The above equation can be directly computed from the image histogram. A histogram is a representation of the distribution of pixel values from a given image. Each time a specific value appears in the image, the histogram column for that value is incremented by one. The histogram can thus be used to provide the probability distribution of each possible pixel value.
Figure 2: Histogram example
It is clear from the above chart that a uniform image with a single intensity would have all its pixels sharing the same value. Its histogram would thus be represented by a single peak. And its image entropy would equal 0, since the probability of occurrence of that solitary value would be equal to 1.0, and log2(1.0) = 0. To fully describe such an image, one only needs to know the common value of all pixels. You can see that encoding such an image does not require too many bits of information! Real images might not be that simple, but most of them present redundancy: specific pixel values have a larger probability of occurrence. This principle is one of the basic building blocks of TurboDrive.
In short, image entropy represents the theoretical lower boundary of the average number of bits necessary to encode each pixel from the image. So the lower the value, the more effective the packing that can be achieved by TurboDrive.
Leveraging neighbourhood effect
Image entropy is the first principle used in TurboDrive. But to reduce even further the number of bits required to encode pixel information (with no loss of information), TurboDrive considers the neighbourhood effect. The neighbourhood of a pixel is the collection of pixels that surround it. Although the exact distance of a neighbour can vary, in this analysis, we will limit our example to the adjacent pixels (i.e. those that directly touch the reference pixel).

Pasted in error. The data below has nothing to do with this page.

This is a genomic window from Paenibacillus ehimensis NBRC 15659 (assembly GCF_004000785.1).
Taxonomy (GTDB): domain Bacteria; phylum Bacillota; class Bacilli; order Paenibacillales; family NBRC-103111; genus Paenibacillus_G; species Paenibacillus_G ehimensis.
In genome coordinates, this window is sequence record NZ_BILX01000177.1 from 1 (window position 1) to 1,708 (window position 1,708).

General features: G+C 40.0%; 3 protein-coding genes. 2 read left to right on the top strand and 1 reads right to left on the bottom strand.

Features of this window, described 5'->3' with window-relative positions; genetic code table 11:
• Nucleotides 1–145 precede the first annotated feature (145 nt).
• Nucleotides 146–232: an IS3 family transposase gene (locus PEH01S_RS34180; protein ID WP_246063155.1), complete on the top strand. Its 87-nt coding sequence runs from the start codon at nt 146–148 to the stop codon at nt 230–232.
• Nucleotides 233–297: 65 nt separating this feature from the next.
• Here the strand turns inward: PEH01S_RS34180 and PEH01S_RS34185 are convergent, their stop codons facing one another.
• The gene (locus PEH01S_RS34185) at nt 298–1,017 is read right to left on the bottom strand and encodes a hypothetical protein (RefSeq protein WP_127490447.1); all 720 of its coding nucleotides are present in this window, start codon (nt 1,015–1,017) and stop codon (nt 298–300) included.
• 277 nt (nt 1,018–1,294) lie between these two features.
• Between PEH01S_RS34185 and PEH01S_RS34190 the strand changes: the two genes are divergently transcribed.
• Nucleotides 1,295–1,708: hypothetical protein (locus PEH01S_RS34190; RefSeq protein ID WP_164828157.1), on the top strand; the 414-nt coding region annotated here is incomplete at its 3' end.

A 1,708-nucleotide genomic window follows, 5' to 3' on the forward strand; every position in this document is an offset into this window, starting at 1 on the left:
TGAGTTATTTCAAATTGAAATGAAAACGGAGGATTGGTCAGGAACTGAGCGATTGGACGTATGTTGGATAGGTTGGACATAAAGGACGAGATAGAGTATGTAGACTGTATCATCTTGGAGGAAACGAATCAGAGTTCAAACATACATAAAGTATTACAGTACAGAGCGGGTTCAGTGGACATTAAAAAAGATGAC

For most pixels, there is little pixel to pixel variation and a lot of redundancy. Therefore, it is possible to efficiently use the information of the adjacent pixels to more efficiently encode the reference pixel.
One way to see this is looking at a high-pass 2D filter implemented using a convolution. A simple high-pass filter has the sum of all of its coefficients equal to 0. The filter we use in our model has a 3x3 mask and it provides the largest weight to the centre pixel.
Figure 3: 2D high-pass filter
The result of this filter provides the difference between the reference pixel at the centre, and four of its closest neighbour. It can be seen that, for a uniform image, the 9 pixels have the same value and the result out of this filtering operation is 0. Essentially, the less pixel to pixel variation, the smaller the value output by this high-pass filter. One can intuitively understand it takes less bits to encode a small value than to encode a large value. Obviously, it is possible to play with the weights of the 9 filter coefficients of this model to adapt to the image content.
By exploiting image uniformity, TurboDrive uses localised relative encoding rather than absolute encoding. This is more efficient when neighbour pixels present a high level of correlation. The result of this high-pass filter operation is then used as input to the image entropy step to further minimise the image encoding size. This ensures a compact representation that keeps all the information present in the original image. Using this approach, the theoretical throughput improvement on the transmission medium using localised relative encoding is given by:
Equation 2: Throughput increase